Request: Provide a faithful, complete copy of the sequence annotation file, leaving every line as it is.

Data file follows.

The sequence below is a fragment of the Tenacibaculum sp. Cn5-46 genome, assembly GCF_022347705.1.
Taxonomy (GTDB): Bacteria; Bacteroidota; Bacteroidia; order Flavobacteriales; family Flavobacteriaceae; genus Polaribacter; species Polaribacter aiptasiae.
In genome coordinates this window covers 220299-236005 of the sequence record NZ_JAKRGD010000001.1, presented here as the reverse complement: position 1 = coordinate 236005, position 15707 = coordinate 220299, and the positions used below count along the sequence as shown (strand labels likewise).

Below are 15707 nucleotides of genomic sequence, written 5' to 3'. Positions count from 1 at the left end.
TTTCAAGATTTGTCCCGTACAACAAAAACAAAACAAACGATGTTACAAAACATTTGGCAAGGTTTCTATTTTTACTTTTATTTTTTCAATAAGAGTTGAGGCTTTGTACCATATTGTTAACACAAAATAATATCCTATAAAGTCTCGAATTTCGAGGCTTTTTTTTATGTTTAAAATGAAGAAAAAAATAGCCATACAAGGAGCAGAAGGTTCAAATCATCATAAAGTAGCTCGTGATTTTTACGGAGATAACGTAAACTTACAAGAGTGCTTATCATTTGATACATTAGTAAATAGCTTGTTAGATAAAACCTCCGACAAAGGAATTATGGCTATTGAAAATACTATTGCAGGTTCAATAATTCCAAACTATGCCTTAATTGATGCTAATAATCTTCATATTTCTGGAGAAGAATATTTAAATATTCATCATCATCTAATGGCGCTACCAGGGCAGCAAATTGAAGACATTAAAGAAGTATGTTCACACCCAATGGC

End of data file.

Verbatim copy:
The sequence below is a fragment of the Tenacibaculum sp. Cn5-46 genome, assembly GCF_022347705.1.
Taxonomy (GTDB): Bacteria; Bacteroidota; Bacteroidia; order Flavobacteriales; family Flavobacteriaceae; genus Polaribacter; species Polaribacter aiptasiae.
In genome coordinates this window covers 220299-236005 of the sequence record NZ_JAKRGD010000001.1, presented here as the reverse complement: position 1 = coordinate 236005, position 15707 = coordinate 220299, and the positions used below count along the sequence as shown (strand labels likewise).

Below are 15707 nucleotides of genomic sequence, written 5' to 3'. Positions count from 1 at the left end.
TTTCAAGATTTGTCCCGTACAACAAAAACAAAACAAACGATGTTACAAAACATTTGGCAAGGTTTCTATTTTTACTTTTATTTTTTCAATAAGAGTTGAGGCTTTGTACCATATTGTTAACACAAAATAATATCCTATAAAGTCTCGAATTTCGAGGCTTTTTTTTATGTTTAAAATGAAGAAAAAAATAGCCATACAAGGAGCAGAAGGTTCAAATCATCATAAAGTAGCTCGTGATTTTTACGGAGATAACGTAAACTTACAAGAGTGCTTATCATTTGATACATTAGTAAATAGCTTGTTAGATAAAACCTCCGACAAAGGAATTATGGCTATTGAAAATACTATTGCAGGTTCAATAATTCCAAACTATGCCTTAATTGATGCTAATAATCTTCATATTTCTGGAGAAGAATATTTAAATATTCATCATCATCTAATGGCGCTACCAGGGCAGCAAATTGAAGACATTAAAGAAGTATGTTCACACCCAATGGC